The Archery Library
Old Archery Books, Articles and Prints
Home > Books > An Essay on Archery > Chapter IX: of Quivers.
Chapter IX
Of Quivers117

ALL thofe nations who have made ufe of the Bow, have found it neceffary to adopt fome method of carrying their Arrows, without engaging the immediate attention of their hands. The Quiver, therefore, has been in general ufe; and we have reafon to believe its invention fpeedily followed that of the Bow and Arrow. We find in Genefis, that it was a concomitant of the Bow at the time of Ifaac. "Now therefore take, I pray thee, thy weapons, thy Quiver and thy Bow, and go out to the field, and take me fome venifon" This paffage clearly points out the high antiquity of the inftrument in Afia; and there is no reafon to fuppofe that in the other parts of the world its invention has been much pofterior to that of the Bow. We are ignorant of the form, conftruction and materials of which Quivers were made in the time fpoken of by Mofes; but the bark of trees, or the fkins of animals, feem to be the things moft likely to have been adopted for that purpofe. Thofe found among favages at this day, are for the moft part formed from the materials I mention. Some of them are ornamented with elegant and curious workmanfhip, ufually compofed of the teeth of wild beafts, or fifh, and intermixed with fhells, or feathers.

The Quivers of the ancient Greeks, like: thofe of many other nations, were made of fkins, or leather. They were of various forms and fizes. Sometimes round, fometimes fquare, open at the top, or clofed with a lid; each of which kind may he perceived among figures of theGrecian warriors.118 This part of the warlike drefs was carried ufually on the back, the upper end of the Quiver juft riling above the right fhoulder. It is for this reafon Diana and Apollo are reprefented as carrying their Arrows in this manner. There is a figure from the Juftiniani Gallery, and two from that of Verfallies, copied in the forty-fecond Plate, Vol. I. of the Ant. Expt. of Montfaucon, all of which are beautifully arrayed in the manner fpoken of. Thefe Quivers are all pictured without any covering to them; but we find from Homer, that the Greeks fometimes had a lid to protect their Arrows.119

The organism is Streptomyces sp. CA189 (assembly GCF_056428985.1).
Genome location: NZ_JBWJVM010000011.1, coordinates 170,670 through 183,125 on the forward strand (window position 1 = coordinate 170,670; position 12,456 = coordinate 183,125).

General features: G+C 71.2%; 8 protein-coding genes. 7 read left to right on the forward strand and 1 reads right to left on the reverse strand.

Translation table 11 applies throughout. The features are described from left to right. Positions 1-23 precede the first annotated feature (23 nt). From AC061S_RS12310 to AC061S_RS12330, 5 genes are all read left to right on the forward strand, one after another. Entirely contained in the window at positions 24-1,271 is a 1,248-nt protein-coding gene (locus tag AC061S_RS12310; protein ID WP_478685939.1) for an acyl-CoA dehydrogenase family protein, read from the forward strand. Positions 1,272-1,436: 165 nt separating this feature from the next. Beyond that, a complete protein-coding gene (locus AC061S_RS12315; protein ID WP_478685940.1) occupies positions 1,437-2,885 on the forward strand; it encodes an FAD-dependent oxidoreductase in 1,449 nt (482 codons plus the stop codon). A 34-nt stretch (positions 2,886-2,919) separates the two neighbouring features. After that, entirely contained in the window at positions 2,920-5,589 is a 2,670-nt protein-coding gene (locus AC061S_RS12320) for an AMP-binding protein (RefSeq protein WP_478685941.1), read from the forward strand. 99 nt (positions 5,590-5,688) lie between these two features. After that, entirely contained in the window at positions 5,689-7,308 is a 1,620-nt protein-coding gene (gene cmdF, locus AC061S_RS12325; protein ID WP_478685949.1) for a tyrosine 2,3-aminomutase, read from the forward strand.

By fome the Quiver was ufed, not only as a cafe to convey their Arrows in, but alfo as a kind of Rofary, by which the events of every day were regiftered. On retiring to reft, the Scythian threw a fmall ftone into a Quiver placed near his couch, and if he had fpent the day in comfort and to his fatisfaction, he chofe a white pebble; but if in trouble, a black one; at death, the Quiver was reverfed and the ftones counted, and the perfon was efteemed to have fpent an happy or unhappy life, in proportion as the number of the white or black ftones predominated.120

Some of the Ethiopians are reported to have made ufe of no Quiver, but carried their Arrows ftuck round their heads like Radii—as whimfical and inconvenient a method as they could have chofen, if it was really their cuftom.121

The Quiver is faid to have been made by fome nations from the fkin of a lane Serpent.122

The Normans not only conveyed their Arrows by the Quiver, but ufed it alfo as a drum, to affift the clamour they ufually raifed at the opening of a battle.123

The Coryto, or Corytus, was another kind of cafe ufed by many nations, in order to carry their Bows in. It appears to have been made on the fame general principal as the Quiver, and I judge it to be about the fame length, becaufe in every reprefentation, it appears to admit half the length of the Bow.

I have not been able to find any verbal defcription of this part of the ancient Archer's drefs, nor have I ever feen one of the more modern ones.

In a figure of Tamerlane riding, which is drawn in pg. 15 Chron. Turcicorum, the method of carrying the Corytos, with the Bow in it, when on horfeback, is fhewn.—It is feen on a medal belonging to Mr. L'Abbé de Fontenu, copied by Montfaucon, Pl. 25, T. 4, and in the plate at pg. 157, of Suetonius, publifhed by Pitifcus, in quarto.—There are feveral of them likewife on the medals in Dr. Hunter's Mufeum.—See Hunter's coins by Combe, P. 3, F. 20, LI, 26,&c.

It is remarkable that in all the figures of this Bow-cafe, the Bow is reprefented as put into it ftrung.124